The present invention provides significant advantages over the prior art. First, in an embodiment of the invention, a separate heating element does not have to be utilized and mechanically fit against the side of the perforated band 34. Furthermore, the design of the perforated band is significantly simpler than existing designs which had to secure, house, and protect the heating element. Furthermore, expensive coatings are not required on the band of the invention as are necessary for prior art machines. Therefore, the present invention reduces the cost of manufacturing the cotton candy machine. A further advantage derives from the efficiency of the film heater which uniformly heats the entire surface of the perforated band for efficient heat transfer to the sugar. Generally, the film heater 36 will cover a significant portion of the inside surface of the perforated band 34 for efficient heating, in one embodiment. Existing heating elements, which relied simply upon a pressed or forced contact between the heating element and the band, are not as efficient.
Another advantage provided by the present invention is that the heater significantly eliminates the weight and ballast of prior heating elements and bands which may affect the rotation of the motor and bearings and the wear on those elements. As may be appreciated, the spinner head of the invention weighs significantly less than prior art spinner heads, and the weight distribution of the film heater will be generally more equally distributed around the circumference of the perforated band 34.
Still another advantage of the present invention is provided by the reduced possibility of the heating element malfunctioning. In prior art cotton candy machines, heating elements have been known to short or otherwise malfunction due to chipping of the coating on the element supporting the heating element.
The perforated band and film heater combination of the present invention is easily mounted within the spinner head 18 between spinner cap 30 and the upper head 32. To that end, a recess 37 is formed between the spinner cap 30 and upper head 32 to form opposing lips 49 which capture the upper circumferential edges of the perforated band 34.
Still referring to FIGS. 2 and 3, the upper head 32 includes a disk 38 of non-conductive material such as a polymer and preferably a polycarbonate derivative having a density less than aluminum and at least one spacer sleeve 40 formed integrally with a disk 38. The spacer sleeve 40 has a bore 42 therethrough. Preferably, the disk 38 has a plurality of the spacer sleeves 40 formed integrally therewith, and the cap 30 has a plurality of bores 44 therein indexed to be aligned with the spacer sleeves 40. A plurality of fasteners 46, such as screws, pass through the bores 44 in the cap 40 and the bores 42 in the spacer sleeves 40 to secure the cap 30 and the upper head 32 together. The spacer sleeves 40 electrically insulate the fasteners 46. The cap 30 and upper head 32, when together, cooperate to hold the band 34 and film heater 36 in place as seen in FIG. 3.
A jack screw 45 is threaded into upper head 32 and engages an upper end of a motor shaft (not shown) to support the spinner head 10. An acorn nut 47 on jacket screw 45 secures an insulator plate 39 over electrical terminals 33 and 35. The top of the cap 30 may have mounted thereon leather floaters 48, which are held to the cap 30 with screws 50.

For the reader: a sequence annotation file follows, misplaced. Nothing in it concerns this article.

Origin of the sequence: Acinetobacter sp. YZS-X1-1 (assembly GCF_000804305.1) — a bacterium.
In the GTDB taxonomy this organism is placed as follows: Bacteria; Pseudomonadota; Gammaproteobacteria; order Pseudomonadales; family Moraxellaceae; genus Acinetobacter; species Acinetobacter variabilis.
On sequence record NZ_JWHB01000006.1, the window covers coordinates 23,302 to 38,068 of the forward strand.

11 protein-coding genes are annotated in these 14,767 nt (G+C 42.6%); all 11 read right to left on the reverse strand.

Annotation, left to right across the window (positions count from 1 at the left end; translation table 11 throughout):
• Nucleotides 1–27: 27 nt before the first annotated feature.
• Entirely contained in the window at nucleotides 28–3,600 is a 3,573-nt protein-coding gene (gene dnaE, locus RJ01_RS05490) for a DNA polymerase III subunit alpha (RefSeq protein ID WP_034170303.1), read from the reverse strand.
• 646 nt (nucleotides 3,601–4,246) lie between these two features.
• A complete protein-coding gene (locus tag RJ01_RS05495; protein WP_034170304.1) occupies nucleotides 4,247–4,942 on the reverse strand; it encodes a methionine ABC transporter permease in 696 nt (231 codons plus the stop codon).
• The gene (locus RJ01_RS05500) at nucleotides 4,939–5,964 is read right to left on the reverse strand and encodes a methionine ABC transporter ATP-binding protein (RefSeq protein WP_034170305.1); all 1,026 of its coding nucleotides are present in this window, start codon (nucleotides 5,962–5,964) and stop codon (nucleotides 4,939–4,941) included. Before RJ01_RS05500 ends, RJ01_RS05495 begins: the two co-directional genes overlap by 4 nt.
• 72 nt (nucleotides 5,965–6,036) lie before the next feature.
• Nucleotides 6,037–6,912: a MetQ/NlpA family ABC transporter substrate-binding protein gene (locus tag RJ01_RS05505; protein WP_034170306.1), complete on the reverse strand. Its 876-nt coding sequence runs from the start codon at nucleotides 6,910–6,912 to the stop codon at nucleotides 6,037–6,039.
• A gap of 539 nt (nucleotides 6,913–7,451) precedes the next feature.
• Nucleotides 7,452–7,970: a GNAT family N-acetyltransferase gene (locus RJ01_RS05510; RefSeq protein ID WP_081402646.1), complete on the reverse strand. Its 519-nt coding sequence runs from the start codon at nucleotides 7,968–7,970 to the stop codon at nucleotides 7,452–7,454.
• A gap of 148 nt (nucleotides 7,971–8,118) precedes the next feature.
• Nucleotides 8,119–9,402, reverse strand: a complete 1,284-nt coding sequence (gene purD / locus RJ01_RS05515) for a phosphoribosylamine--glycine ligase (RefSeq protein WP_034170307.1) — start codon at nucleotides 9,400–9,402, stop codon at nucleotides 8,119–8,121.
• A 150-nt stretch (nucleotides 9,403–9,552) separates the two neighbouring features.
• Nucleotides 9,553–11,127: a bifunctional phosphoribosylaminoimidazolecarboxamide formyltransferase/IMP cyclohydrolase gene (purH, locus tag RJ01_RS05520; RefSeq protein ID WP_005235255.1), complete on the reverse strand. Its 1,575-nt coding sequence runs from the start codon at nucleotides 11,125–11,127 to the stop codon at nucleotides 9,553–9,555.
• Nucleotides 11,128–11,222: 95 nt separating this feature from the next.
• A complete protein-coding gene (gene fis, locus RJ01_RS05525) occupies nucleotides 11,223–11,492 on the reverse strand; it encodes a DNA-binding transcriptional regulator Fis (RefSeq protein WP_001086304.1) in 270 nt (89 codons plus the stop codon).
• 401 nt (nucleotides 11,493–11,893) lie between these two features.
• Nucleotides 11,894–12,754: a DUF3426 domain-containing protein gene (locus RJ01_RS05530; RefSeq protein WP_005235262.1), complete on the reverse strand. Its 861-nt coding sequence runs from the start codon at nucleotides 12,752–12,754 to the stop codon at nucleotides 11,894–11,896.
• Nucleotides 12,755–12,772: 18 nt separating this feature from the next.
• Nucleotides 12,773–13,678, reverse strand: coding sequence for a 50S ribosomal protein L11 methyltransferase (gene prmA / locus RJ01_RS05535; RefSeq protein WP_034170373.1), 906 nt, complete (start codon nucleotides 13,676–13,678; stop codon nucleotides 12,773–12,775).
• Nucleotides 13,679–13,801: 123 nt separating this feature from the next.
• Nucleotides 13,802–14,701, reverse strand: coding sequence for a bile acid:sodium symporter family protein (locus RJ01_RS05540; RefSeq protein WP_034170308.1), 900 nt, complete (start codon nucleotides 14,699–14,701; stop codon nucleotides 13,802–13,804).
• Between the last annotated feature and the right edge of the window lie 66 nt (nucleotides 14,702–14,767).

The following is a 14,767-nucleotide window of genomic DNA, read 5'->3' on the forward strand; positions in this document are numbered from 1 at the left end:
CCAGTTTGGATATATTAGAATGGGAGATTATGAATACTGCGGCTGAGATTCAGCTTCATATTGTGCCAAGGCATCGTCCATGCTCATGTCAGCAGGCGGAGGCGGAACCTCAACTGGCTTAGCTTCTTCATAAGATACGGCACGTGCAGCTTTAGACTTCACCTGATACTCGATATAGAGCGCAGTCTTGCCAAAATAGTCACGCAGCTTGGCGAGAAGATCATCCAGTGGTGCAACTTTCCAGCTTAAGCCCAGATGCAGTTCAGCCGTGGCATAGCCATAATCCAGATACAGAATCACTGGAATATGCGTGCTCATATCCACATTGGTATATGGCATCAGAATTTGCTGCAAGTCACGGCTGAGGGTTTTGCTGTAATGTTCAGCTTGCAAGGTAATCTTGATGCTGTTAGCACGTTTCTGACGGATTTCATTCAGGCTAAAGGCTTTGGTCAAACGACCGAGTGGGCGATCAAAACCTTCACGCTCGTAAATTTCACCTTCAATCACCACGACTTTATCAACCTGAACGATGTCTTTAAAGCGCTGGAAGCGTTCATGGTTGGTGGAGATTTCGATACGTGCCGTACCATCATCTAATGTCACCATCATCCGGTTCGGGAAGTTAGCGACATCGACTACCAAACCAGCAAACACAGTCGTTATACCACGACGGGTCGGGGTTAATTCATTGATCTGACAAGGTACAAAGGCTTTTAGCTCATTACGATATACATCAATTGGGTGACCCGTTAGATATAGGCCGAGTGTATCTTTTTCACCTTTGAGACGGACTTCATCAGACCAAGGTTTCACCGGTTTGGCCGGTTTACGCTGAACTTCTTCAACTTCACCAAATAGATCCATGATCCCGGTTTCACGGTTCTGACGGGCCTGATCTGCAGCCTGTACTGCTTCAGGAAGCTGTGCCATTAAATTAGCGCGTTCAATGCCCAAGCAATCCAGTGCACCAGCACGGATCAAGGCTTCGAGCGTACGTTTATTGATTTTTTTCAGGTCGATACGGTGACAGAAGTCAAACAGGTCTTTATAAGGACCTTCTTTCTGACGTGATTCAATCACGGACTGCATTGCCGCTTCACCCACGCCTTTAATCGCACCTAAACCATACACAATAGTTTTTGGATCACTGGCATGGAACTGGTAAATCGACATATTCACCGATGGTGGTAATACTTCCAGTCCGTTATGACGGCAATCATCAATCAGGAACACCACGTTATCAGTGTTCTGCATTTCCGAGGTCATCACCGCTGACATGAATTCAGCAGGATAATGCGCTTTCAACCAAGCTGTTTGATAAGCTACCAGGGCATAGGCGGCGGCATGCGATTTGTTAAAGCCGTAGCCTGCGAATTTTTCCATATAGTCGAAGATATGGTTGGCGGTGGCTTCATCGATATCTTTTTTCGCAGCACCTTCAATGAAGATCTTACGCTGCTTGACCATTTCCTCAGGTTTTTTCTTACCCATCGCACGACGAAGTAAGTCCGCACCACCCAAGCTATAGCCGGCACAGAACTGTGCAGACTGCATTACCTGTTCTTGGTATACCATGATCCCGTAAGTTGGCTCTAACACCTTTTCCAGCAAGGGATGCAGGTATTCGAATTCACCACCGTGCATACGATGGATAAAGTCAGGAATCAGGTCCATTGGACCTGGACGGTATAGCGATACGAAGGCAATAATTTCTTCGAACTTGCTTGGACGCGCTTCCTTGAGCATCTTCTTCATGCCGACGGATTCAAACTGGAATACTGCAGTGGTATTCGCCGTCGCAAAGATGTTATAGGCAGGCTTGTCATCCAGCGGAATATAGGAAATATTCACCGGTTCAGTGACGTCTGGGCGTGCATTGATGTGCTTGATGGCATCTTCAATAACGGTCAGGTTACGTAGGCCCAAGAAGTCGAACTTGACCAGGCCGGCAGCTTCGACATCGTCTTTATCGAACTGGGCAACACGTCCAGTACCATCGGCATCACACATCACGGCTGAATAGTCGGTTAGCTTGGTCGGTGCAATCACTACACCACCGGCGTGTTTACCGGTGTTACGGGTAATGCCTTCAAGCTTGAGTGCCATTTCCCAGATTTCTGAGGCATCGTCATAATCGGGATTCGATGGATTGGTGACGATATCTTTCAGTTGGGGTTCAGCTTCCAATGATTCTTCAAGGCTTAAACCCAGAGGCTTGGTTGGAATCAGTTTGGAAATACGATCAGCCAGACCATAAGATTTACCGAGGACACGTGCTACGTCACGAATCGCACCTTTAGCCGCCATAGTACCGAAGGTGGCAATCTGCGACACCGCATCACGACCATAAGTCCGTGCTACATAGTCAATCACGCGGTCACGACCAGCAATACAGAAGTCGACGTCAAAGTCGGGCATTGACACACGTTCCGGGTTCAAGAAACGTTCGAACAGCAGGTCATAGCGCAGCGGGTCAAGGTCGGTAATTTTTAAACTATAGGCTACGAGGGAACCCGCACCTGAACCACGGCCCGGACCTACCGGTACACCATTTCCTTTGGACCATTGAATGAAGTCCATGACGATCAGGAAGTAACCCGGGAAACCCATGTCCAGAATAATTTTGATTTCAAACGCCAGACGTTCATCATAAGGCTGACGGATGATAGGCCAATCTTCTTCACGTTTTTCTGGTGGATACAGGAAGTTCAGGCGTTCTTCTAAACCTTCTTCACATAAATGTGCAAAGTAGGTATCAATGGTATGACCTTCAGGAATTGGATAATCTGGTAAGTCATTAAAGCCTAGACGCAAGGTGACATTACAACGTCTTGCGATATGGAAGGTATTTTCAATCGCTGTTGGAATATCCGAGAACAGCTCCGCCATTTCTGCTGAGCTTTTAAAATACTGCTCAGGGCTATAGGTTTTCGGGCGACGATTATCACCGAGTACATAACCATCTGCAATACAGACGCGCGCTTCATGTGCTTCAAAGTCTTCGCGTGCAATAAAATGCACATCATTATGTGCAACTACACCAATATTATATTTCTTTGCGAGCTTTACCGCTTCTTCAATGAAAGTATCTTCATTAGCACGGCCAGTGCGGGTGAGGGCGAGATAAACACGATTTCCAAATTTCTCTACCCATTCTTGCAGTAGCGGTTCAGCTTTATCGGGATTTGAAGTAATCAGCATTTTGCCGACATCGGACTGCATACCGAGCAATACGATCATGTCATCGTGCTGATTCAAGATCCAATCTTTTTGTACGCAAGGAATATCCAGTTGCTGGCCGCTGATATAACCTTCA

The upper head 32 preferably further includes a depending hub 52 about the axis A, which is molded integrally with the disk 38. The hub 52 includes a drive bore 54 extending therein. Drive bore 54 is shaped to accommodate a drive shaft (not shown) of a motor mounted in base 12 (FIG. 1) for rotating the spinner head 18 about axis A. The hub 52 also has a bore 56 therethrough, offset from axis A. A depending sleeve 58 is formed integrally with the hub 52 and is also offset from the axis A. The sleeve 58 also has a bore 60 therethrough and continuing upwardly through hub 52. In FIG. 3, the bores 56 and 60 are shown on opposite sides of the head 32, although they could be otherwise arranged.
The spinner head 18 preferably further includes a lower head 62 having a hub 64 about axis A and a flange 66 formed integrally with the hub 64. The flange 66 has a bore 68 therethrough, and the flange 66 also has a depending sleeve 70 formed integrally therewith. A bore 72 extends through the depending sleeve 70 and the flange 66 to be coextensive with bore 68. The hub 64 includes a drive bore 95 extending therein. Drive bore 95 is shaped to accommodate a drive shaft (not shown) of a motor mounted in base 12 (FIG. 1) for rotating the spinner head 18 about axis A.
It will be appreciated that the reference to “upper head” and “lower head” are used herein for indicating general orientation of parts relative to each other and are not to be construed as limiting the structure of the spinner head 18, or its function in any way.
Preferably, the cap 30, upper head 32 and the lower head 62 are each made of an electrically insulating material having a density less than aluminum. A person of ordinary skill in the art will appreciate that an appropriate material, could be, for example, a polymeric material, such as a polycarbonate derivative.